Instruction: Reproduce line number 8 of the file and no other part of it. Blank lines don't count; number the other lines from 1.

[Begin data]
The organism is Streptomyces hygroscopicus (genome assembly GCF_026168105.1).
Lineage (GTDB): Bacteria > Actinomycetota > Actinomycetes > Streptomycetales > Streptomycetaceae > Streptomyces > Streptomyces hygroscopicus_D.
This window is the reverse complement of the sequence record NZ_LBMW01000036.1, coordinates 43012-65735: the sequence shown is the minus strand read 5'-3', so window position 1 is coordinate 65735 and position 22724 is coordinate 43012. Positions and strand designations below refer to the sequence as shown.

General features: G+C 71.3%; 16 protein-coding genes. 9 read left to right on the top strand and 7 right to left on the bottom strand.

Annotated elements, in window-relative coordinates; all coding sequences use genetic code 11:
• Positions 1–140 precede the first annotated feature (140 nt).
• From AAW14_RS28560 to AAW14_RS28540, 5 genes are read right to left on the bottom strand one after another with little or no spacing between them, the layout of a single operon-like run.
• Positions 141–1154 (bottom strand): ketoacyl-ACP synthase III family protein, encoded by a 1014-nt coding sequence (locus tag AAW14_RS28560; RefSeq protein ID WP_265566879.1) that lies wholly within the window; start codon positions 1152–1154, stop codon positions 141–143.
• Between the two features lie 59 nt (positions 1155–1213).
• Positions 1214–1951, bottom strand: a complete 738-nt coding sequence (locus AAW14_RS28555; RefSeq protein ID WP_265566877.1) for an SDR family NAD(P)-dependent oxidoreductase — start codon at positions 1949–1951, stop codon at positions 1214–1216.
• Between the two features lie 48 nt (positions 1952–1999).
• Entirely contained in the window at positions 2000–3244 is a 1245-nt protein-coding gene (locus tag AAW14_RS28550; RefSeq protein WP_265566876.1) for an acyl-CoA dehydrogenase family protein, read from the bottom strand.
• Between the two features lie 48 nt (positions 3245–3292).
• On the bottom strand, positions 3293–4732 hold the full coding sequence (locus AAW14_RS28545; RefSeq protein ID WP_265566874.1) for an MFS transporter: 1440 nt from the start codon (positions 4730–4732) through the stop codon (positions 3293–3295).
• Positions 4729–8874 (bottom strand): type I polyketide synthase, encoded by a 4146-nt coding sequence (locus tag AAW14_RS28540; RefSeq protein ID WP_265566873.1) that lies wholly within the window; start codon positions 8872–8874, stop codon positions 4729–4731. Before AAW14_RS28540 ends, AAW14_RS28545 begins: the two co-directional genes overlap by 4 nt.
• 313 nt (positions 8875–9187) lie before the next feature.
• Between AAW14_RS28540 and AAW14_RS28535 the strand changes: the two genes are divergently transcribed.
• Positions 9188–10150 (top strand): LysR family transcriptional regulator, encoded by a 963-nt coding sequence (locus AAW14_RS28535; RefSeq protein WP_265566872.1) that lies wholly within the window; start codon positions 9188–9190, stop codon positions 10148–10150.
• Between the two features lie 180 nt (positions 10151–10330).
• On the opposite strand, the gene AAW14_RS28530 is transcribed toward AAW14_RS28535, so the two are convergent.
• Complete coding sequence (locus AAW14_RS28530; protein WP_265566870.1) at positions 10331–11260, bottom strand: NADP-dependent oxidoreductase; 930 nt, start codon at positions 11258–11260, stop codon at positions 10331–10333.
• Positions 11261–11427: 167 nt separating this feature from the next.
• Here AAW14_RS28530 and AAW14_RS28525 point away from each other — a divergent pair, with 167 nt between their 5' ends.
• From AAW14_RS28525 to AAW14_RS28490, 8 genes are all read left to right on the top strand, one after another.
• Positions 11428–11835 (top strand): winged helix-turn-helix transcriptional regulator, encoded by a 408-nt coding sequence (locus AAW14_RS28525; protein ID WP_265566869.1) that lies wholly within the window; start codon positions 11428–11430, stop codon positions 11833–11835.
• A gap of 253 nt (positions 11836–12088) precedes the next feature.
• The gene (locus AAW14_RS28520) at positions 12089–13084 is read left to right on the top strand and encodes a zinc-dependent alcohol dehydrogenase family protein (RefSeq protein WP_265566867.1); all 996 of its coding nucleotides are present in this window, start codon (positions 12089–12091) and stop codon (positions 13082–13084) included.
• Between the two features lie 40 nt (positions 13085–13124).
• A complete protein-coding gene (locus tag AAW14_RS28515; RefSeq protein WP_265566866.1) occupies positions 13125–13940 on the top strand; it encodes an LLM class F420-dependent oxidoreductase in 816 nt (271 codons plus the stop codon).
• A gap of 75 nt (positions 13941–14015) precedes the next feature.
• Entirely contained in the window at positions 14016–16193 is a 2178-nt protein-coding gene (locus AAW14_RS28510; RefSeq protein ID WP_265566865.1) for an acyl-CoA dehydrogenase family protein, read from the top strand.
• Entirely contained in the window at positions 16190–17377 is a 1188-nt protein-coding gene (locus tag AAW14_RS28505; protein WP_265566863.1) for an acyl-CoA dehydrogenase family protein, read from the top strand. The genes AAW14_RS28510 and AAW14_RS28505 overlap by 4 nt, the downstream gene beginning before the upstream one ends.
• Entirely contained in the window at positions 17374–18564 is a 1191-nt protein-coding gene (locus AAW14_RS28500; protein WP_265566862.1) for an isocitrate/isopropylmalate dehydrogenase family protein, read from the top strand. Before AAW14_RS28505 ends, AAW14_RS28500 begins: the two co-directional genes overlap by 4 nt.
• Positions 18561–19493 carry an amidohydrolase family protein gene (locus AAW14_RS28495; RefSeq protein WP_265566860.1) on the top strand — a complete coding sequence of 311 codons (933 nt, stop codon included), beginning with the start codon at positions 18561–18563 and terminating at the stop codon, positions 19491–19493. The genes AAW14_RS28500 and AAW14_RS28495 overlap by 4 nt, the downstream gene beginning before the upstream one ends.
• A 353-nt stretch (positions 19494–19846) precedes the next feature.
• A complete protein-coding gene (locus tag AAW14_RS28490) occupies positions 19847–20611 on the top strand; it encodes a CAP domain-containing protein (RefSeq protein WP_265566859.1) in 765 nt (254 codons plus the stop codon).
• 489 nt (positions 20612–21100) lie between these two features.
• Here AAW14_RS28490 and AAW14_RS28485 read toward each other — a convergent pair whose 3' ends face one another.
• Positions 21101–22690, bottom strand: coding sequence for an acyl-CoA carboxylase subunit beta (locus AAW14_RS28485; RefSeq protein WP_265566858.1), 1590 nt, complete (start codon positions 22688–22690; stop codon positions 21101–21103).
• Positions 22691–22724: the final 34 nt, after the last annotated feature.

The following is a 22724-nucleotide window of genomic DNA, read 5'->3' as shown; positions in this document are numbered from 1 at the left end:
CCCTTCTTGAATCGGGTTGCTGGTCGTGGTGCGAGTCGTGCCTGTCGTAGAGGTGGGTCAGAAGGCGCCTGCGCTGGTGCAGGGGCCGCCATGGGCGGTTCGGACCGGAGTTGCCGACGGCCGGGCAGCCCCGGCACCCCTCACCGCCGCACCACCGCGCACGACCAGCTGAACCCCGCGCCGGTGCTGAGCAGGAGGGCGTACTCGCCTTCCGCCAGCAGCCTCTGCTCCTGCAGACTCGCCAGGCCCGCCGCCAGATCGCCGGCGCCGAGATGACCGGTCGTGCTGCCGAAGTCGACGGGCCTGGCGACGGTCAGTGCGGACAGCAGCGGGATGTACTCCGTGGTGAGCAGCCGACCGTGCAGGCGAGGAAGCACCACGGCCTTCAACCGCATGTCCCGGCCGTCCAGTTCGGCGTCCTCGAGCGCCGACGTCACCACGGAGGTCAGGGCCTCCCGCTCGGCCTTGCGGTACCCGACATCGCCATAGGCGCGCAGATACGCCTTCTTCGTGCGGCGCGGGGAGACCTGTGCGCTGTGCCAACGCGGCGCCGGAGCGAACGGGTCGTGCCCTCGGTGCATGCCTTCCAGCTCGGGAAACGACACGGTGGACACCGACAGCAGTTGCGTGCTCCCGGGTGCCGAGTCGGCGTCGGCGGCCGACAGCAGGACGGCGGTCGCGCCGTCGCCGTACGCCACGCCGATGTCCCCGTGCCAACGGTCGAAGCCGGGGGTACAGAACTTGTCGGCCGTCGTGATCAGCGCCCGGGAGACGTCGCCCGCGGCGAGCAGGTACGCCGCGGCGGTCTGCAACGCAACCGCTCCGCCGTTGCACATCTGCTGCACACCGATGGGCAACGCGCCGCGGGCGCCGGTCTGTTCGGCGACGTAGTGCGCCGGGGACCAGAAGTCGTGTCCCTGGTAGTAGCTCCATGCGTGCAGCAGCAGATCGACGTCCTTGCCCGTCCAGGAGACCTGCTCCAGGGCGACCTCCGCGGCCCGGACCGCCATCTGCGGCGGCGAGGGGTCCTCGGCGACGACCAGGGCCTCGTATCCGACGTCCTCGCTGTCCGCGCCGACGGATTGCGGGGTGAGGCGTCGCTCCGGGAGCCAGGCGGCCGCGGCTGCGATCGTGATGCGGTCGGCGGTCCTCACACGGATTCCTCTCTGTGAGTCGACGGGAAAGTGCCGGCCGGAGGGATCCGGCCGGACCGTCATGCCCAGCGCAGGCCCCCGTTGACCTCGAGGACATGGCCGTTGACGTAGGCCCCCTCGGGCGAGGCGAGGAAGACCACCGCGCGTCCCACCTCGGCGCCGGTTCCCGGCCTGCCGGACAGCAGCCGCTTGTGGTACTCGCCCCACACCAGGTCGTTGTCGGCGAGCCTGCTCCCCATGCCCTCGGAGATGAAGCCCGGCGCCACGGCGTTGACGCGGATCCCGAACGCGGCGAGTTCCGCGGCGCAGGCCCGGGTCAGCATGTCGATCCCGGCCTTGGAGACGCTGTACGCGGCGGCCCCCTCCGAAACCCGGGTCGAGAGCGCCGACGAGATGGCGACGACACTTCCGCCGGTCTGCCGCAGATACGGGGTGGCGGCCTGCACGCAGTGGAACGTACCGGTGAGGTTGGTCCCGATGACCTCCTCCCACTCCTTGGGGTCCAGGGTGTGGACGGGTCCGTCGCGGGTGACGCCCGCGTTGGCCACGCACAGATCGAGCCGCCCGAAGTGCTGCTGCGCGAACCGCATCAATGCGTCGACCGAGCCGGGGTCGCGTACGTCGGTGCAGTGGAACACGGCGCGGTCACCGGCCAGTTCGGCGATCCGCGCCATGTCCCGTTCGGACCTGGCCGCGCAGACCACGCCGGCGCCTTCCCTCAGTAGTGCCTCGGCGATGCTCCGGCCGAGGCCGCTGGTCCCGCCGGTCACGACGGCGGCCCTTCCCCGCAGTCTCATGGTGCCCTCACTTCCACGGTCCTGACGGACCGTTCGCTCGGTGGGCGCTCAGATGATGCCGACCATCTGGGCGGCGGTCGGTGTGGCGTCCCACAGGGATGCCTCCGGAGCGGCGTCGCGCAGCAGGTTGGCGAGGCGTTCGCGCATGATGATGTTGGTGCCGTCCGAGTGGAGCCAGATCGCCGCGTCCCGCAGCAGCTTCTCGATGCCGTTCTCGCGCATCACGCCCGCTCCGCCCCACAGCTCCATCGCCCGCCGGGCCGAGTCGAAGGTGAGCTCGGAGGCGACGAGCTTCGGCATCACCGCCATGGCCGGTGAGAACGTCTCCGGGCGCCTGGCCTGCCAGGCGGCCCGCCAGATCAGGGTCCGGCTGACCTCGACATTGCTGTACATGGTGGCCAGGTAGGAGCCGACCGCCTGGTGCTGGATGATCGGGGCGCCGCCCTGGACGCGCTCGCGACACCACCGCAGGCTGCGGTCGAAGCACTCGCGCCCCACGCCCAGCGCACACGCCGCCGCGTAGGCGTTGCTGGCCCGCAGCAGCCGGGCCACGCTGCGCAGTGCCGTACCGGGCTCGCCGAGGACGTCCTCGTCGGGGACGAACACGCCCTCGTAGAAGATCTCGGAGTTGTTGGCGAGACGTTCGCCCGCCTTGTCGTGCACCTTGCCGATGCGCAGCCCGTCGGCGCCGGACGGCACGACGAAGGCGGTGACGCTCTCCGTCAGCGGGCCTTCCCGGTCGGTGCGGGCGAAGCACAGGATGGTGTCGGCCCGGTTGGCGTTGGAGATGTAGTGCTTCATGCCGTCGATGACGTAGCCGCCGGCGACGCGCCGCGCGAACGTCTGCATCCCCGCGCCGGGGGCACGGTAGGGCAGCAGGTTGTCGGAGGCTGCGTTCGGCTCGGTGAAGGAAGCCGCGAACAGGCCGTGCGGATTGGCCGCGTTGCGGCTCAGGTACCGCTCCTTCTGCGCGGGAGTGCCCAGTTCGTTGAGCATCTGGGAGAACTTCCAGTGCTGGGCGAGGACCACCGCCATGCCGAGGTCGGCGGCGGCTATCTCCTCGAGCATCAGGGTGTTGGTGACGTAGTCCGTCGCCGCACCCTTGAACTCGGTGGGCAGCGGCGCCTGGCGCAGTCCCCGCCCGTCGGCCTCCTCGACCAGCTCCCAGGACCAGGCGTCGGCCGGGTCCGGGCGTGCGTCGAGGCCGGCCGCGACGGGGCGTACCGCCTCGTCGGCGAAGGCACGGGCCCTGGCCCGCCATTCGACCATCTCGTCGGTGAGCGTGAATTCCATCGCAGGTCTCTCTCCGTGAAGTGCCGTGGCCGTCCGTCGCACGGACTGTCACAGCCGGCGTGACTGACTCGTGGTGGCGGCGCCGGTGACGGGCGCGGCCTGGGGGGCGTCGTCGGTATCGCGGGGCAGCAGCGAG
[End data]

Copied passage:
• Positions 141–1154 (bottom strand): ketoacyl-ACP synthase III family protein, encoded by a 1014-nt coding sequence (locus tag AAW14_RS28560; RefSeq protein ID WP_265566879.1) that lies wholly within the window; start codon positions 1152–1154, stop codon positions 141–143.